I agree, voltage sag has to be getting pretty extreme at these power levels and only 400-ish nominal volts and over 1000 amps. It seems a lot more likely that Tesla is tinkering with issues on this end than on the power electronics side that’s likely just limited by cooling or what the motors cab reliably handle. At this point in development, there’s a lot more for them to gain by picking up power and efficiency on the pack side of the equation than the motor and controller side. But it’s also possible that the new pack also has more material in the interconnects to reduce the sag. At either 90 or 100kWh, I’m guessing that there’s enough battery there to the point where the C-rate that the cells see may not be as important as the resistance in the copper outside of the cells or the quality of those interconnects. Then again, the new cell might just have a lot less internal resistance. The 11% increase in capacity (or 10% reduction in C rate, if you prefer to look at it that way) probably isn’t the most important factor. But until someone starts chopping up modules and cells, we… Read more »

Over on TMC there is a discussion about new Model S P90Ds having the same output as the Model X.

https://teslamotorsclub.com/tmc/threads/max-power-vs-state-of-charge-and-temp.59444/page-2

The car is pretty new, march and did even exceed 500kW in one run.

Maybe more available power because Tesla says the X can tow, but they don’t say the S can tow.

Maybe the gearbox is slightly different, perhaps because of the towing.

Get serious fans. As the author has noted, the Model S P90DL up until now has NOT DELIVERED THE POWER/PERFORMANCE THAT IS ADVERTISED. It is as simply as that. NON a single owner car has gone faster than 11.22 seconds in the quarter mile, and that is a FAR CRY from 10.9 seconds as bettered by Motor Trend with a LOANER P90DL.

So, at least one early P90DL has been able to perform as advertised, but NOT A SINGLE on the road/owner car has. Clearly there is a “hidden power” potential that MUST be opened OR….Tesla has been giving false advertising to solicit that extra $10,000 for “Ludicrous” performance in the P90D.

Tesla could be releasing 1600, or 1700, amp fuses on the same 90kwh battery. The discharge rate would be going up, and maybe they’ve gotten comfortable with it. I don’t know what C-rate that amounts to. WK057 would?

Maybe you should sue Tesla for those .3 seconds?! You know what, save your whining for the TMC forums!

Tesla looks as though they’re tweaking things as we speak, with software updates that have come out recently. Some are seeing their available energy climb. But remember all this has to be taken under the consideration of longevity as well as speed.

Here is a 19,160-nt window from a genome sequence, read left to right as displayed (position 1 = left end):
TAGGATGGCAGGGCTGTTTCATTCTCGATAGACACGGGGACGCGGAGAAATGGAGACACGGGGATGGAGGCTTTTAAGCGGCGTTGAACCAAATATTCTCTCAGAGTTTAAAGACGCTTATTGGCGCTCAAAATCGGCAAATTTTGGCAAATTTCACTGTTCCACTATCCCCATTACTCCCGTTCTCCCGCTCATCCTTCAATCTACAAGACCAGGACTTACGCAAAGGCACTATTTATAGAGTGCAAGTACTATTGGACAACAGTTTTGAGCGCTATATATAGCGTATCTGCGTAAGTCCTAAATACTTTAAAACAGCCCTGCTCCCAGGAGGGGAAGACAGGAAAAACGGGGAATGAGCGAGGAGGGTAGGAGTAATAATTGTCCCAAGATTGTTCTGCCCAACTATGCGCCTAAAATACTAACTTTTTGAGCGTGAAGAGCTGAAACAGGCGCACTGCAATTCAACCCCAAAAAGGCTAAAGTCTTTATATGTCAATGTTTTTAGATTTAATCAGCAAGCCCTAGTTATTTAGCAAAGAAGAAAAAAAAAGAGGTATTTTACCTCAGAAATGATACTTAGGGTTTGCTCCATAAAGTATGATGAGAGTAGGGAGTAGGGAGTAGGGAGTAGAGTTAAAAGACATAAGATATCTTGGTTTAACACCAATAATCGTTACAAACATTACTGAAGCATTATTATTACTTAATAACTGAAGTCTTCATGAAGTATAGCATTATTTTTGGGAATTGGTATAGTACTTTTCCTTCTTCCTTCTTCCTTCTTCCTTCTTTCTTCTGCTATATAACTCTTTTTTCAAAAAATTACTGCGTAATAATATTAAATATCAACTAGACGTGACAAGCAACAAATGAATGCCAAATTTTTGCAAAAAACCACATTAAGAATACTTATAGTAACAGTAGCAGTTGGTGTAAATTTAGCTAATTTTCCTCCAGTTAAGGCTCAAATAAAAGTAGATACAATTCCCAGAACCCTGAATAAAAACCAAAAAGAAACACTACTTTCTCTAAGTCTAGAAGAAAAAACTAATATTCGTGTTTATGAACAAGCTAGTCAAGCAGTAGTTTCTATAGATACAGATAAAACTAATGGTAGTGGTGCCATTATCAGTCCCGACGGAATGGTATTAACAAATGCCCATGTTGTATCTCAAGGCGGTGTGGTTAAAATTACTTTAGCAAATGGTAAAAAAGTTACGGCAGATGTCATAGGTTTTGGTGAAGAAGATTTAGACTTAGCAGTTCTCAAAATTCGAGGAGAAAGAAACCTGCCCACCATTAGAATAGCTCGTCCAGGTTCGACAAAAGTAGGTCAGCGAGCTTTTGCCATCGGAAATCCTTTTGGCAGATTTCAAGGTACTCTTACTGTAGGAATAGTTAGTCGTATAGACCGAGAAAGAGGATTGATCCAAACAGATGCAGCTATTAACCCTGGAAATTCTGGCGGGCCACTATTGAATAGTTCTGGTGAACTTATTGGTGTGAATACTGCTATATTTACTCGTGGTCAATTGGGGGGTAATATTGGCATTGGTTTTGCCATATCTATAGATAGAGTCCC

This is a standard passenger car BEFORE it is a drag racer and under that guise, it performs with aplomb. As most will never see a drag strip or the Nurburgring, its performance under everyday use is what counts most to most people.

So cut Tesla a little slack and be patient, they’ll get there.

George Parrott said:

“NON a single owner car has gone faster than 11.22 seconds in the quarter mile, and that is a FAR CRY from 10.9 seconds as bettered by Motor Trend with a LOANER P90DL.”

The 0.3 seconds of difference, which you are mis-characterizing as one time being a “far cry” from the other, might be the result of Motor Trend using a 1-foot rollout start, and owners using an actual (gasp) start from a dead stop.

It would be entirely appropriate for Tesla to list times with a one-foot rollout for comparison purposes, since that seems to be the industry standard used by other auto makers as well as car review magazines.

P.S. — George, there is nothing in your post that deserves SHOUTING by using ALL CAPS.

My thinking on this is Tesla has changed the ‘shift’ paradigm to the motors, ie, ‘which motor is powered when’. Initially, both motors are powered simultaneously for a couple of seconds, then the rear motor up to about 80-100 mph, then the front motor. This reduces current draw and stresses on the battery.

They’ve likely extended the time both motors are operating at the same time initially, thus increasing hp(kw draw) and reducing run times without having to physically change things.

The reason why they do it, is because they don’t have enough power to power both motors at full power and it makes more sense to fully utilize one motor than both at just 50%.

Thats whats meant with current stress, power draw. So to increase power, you need to change something, or you left a safety margin that you decrease to get more power.

R.S. said:

“…it makes more sense to fully utilize one motor than both at just 50%.”

Hmmm, I would guess otherwise. Higher current directed to just one motor means more resistance in those wires, which means more energy lost to heating.

It should be slightly more efficient to use both motors at 50% than one motor at near 100%. Perhaps only very slightly, but still measurable.